Windows stores just about everything that makes it work in a hierarchal file-based database called the Windows Registry. The registry contains all the configuration settings for the operating system, programs, services, components and pretty much everything else. Everything from the size of the icons to the color of the taskbar is stored there.

The registry is made up of millions of keys and values. You can think of keys as folders and values as the data stored inside the folders. In the registry editor, keys actually look like folders and values are what hold the actual settings. Each key in the registry can have more than one value, kind of like a folder can have more than one file stored inside.

Table of Contents

    Also, values can store data of different types including String, Binary, DWORD, QWORD, and more. You don’t really need to understand that level of detail, but hopefully you understand the structure of the registry.

    registry keys values

    In terms of backing up the registry, you really have two options: backup parts of the registry manually via export or backup the entire registry using System Restore. When you make a change to the registry, it’s always a good idea to create a restore point and then backup the edited section of the registry also.

    There is a way to export the entire registry, but that’s not a good option for several reasons. Firstly, you’re going to get a large file that you have to store somewhere. Secondly, if you’re only changing one setting, trying to import back the entire registry later on may overwrite many other newer values that were written to other parts of the registry after the export. This can actually lead more problems and possible corruption. Lastly, you may not even be able to import back the entire registry because a lot of keys will be in use by Windows and therefore simply won’t be written.

    The best option to backup and restore the entire registry is to use System Restore. So when making a change, create a restore point first and then backup the only edited section manually. If there is a problem, you can always reload the exported section by simply double-clicking on the .reg file in Windows.

    If you can’t get into Windows anymore because the registry change messed something up more severely, then you can simply start up the Advanced Recovery Options and choose the previous restore point you had created. I’ll explain both methods in detail below.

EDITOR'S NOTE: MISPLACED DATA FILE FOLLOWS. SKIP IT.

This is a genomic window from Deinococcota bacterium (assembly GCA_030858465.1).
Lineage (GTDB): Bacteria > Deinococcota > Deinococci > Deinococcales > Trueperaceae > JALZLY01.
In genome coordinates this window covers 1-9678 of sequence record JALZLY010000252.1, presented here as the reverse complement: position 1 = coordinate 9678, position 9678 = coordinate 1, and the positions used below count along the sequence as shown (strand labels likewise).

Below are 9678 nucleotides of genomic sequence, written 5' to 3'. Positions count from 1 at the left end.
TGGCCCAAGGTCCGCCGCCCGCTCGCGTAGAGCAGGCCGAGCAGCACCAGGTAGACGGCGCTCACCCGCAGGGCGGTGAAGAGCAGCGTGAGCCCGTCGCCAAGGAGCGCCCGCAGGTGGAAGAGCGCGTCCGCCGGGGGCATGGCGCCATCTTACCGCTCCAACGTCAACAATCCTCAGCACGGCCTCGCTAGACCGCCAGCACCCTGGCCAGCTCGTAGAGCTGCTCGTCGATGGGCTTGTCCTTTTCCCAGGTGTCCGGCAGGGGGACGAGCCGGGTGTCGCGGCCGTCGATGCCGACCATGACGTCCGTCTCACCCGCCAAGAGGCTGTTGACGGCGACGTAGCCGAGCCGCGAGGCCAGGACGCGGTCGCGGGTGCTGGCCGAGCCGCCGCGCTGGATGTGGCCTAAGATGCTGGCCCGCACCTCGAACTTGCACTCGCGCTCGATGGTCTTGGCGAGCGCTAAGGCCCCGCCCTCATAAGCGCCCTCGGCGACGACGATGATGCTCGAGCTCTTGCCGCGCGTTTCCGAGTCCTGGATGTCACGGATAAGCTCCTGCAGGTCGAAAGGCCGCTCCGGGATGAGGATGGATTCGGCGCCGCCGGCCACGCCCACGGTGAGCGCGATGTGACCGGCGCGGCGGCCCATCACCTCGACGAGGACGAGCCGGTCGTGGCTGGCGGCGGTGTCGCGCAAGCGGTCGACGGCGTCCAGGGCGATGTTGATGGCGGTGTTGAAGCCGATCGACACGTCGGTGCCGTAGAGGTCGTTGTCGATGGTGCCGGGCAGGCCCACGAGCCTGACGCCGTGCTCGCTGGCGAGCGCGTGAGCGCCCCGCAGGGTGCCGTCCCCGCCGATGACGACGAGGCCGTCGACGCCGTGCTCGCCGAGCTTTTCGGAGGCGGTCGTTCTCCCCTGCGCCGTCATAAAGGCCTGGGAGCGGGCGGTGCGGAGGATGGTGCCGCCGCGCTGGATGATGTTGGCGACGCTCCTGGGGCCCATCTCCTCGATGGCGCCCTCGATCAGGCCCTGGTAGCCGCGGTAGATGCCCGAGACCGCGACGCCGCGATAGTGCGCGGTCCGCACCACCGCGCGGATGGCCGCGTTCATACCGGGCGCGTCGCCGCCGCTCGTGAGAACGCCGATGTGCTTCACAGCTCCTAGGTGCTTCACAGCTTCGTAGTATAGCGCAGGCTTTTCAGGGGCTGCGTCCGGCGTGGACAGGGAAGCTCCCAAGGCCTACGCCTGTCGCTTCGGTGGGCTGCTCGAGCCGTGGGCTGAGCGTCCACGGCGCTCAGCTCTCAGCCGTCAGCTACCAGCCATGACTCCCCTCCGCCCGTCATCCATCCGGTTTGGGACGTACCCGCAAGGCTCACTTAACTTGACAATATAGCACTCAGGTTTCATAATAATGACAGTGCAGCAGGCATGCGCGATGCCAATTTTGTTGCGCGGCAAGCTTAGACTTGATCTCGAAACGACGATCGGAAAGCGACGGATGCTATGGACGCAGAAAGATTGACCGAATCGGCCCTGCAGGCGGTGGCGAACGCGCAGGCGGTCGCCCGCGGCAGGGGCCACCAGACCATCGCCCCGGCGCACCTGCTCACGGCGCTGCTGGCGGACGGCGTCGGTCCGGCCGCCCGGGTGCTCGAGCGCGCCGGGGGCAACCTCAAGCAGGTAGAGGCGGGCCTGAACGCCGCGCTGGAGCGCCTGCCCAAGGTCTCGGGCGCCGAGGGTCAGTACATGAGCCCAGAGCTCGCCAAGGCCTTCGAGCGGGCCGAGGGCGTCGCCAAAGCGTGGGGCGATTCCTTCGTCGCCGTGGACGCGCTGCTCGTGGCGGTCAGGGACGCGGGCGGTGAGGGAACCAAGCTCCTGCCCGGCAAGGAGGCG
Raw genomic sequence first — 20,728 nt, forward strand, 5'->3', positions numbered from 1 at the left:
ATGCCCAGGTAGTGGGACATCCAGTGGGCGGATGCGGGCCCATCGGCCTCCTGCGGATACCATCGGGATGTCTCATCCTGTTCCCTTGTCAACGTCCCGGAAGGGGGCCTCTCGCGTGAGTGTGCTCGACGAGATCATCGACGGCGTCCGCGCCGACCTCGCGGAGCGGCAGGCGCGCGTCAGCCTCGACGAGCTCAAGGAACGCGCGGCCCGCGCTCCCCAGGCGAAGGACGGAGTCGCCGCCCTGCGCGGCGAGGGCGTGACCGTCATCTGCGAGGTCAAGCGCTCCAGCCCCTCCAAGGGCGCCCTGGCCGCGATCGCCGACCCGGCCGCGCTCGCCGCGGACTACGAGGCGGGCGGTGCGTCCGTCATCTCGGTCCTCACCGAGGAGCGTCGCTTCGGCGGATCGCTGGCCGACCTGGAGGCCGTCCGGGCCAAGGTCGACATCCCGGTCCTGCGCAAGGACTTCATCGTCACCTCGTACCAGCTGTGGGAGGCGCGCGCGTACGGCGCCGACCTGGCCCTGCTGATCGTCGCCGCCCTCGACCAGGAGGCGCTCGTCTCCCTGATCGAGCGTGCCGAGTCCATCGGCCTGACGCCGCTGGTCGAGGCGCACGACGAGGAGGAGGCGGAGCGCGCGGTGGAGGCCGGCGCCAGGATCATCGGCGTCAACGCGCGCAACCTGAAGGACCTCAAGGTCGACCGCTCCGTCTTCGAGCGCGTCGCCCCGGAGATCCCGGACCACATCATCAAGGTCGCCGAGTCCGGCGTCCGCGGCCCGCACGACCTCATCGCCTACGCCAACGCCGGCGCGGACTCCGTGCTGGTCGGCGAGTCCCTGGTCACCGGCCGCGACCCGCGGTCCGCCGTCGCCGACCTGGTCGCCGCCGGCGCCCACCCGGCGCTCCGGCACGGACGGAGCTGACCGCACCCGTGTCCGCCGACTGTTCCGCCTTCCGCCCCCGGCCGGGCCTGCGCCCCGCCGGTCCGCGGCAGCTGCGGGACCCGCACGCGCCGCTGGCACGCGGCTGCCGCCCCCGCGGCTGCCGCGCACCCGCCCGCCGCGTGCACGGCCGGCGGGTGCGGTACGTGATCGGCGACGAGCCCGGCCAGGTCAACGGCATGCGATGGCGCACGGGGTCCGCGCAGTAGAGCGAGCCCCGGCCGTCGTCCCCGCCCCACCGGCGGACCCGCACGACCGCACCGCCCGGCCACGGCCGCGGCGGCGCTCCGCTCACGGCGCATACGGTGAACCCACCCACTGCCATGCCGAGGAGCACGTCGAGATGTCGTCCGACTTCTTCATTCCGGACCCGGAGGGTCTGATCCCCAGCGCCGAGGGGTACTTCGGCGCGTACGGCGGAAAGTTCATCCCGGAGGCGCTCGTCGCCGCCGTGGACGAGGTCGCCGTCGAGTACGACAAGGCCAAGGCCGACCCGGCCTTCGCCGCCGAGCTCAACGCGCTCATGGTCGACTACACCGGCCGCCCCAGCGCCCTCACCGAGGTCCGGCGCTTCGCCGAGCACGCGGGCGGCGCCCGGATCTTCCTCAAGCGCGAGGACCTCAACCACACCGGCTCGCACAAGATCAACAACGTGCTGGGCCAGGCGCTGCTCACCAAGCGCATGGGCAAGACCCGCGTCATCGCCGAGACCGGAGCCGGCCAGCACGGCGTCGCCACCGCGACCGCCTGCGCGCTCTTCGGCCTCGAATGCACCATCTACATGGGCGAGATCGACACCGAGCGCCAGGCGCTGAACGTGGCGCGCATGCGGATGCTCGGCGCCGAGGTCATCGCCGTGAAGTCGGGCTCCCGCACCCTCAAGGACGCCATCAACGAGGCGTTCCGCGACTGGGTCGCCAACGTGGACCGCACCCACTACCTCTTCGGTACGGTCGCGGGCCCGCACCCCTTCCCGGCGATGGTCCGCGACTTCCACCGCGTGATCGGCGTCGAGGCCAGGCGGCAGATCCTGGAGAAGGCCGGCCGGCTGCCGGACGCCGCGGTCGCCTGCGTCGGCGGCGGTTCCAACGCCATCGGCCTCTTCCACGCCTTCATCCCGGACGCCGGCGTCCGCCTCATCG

Opening Registry Editor

    First, let’s talk about opening the registry editor. In just about every recent version of Windows, you can open the registry editor by clicking on the Start button and typing in regedit.

    open regedit

    You probably already know how to do this considering you found this article while trying to learn how to backup the registry. Obviously, before you make any changes to the registry, you should always back it up. Now let’s get to the main point of this article on the different ways you can backup the Windows registry.

    Backup Parts/Sections of the Registry

    In many of my posts, I’ve mentioned tweaks or tips that require editing a key or value in the registry. If you’re going to be making a single change here and there, you don’t really need to backup the entire registry necessarily.

    Let’s say you are editing a value stored at the following key:

    HKEY_LOCAL_MACHINE – SOFTWARE – Microsoft – Windows – CurrentVersion – Explorer

    You can right-click on Explorer and choose Export to make a backup of the entire key along with all sub-keys and any of their values.

    export keys

    You’ll notice that there are quite a few other sub-keys under the main Explorer key. By default, only the selected branch along with sub-keys and values will get exported. If you want to export the entire registry, you have to choose All under Export Range when saving the .reg file.

    export range registry

    Again, I don’t recommend backing up the entire registry in this manner as you’ll end up getting a Cannot import error when trying to import the file back.

    cannot import registry

    So stick with exporting only selected branches and you’ll have a better chance of being able to re-import the registry file later on. Now let’s talk about using System Restore to perform a full backup of the registry.

    Backup Entire Registry via System Restore

    Using System Restore, you won’t run into issues restoring to a previous state because Windows handles all the locked and in-use issues for you. You will always create a restore point while using Windows and it’s very simple to do.

    Click on Start and type in Create restore point and click on the first result. You’ll be bought straight to the System Protection tab in the System Properties dialog.

    create restore point

    Click on the Create button at the bottom and another dialog will pop up asking for a description. Click the Create button and the restore point will be created.

    restore point